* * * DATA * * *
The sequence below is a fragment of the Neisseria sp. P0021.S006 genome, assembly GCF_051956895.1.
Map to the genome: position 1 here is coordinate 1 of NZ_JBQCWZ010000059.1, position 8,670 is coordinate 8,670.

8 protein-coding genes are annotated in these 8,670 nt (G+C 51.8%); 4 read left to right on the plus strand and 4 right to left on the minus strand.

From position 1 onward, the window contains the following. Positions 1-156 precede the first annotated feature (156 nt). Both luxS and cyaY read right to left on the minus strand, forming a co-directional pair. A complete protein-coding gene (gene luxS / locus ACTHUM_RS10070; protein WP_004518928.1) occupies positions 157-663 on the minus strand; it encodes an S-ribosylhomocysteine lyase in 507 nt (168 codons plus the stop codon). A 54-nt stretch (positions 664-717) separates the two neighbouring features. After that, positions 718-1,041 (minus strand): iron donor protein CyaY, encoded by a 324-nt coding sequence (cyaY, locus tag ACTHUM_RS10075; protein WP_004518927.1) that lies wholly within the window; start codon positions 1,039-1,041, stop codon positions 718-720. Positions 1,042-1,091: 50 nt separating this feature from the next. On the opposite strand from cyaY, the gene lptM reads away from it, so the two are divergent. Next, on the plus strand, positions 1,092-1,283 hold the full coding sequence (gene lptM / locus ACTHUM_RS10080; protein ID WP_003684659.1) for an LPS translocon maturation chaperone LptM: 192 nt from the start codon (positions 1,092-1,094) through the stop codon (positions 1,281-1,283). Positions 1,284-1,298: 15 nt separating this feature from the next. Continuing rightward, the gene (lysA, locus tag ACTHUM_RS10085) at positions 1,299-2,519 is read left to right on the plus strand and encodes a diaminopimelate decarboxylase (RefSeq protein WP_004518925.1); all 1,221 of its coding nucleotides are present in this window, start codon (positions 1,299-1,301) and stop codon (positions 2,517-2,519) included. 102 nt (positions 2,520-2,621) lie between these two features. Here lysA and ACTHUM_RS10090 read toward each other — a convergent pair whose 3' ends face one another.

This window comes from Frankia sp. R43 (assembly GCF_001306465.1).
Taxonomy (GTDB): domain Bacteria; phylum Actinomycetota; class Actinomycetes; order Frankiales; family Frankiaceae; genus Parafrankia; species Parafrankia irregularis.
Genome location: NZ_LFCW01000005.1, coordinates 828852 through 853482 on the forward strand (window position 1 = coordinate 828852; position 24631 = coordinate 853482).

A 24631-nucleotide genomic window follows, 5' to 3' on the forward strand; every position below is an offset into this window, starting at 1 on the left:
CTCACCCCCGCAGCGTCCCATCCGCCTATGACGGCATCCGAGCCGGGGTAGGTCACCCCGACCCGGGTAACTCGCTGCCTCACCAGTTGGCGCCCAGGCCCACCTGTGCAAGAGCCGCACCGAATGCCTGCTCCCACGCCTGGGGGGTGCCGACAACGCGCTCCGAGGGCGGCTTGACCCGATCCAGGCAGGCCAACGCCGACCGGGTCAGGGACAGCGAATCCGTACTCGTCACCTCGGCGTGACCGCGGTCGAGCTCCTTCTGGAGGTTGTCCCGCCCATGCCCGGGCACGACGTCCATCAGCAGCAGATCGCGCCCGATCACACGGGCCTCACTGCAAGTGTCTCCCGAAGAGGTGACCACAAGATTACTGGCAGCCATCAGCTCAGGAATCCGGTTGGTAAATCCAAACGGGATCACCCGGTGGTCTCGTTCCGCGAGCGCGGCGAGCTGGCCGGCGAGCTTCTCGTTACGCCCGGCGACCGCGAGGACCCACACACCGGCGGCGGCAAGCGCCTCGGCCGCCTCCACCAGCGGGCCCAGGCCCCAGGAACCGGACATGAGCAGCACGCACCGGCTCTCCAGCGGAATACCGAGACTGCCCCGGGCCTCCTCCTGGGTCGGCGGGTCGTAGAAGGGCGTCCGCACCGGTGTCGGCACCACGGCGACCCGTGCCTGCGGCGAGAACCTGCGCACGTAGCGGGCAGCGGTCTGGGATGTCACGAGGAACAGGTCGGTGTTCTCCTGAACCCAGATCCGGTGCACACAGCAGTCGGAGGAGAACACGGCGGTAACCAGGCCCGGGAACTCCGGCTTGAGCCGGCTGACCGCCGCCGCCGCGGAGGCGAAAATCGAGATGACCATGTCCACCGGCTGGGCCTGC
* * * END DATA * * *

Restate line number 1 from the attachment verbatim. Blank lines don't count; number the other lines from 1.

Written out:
The sequence below is a fragment of the Neisseria sp. P0021.S006 genome, assembly GCF_051956895.1.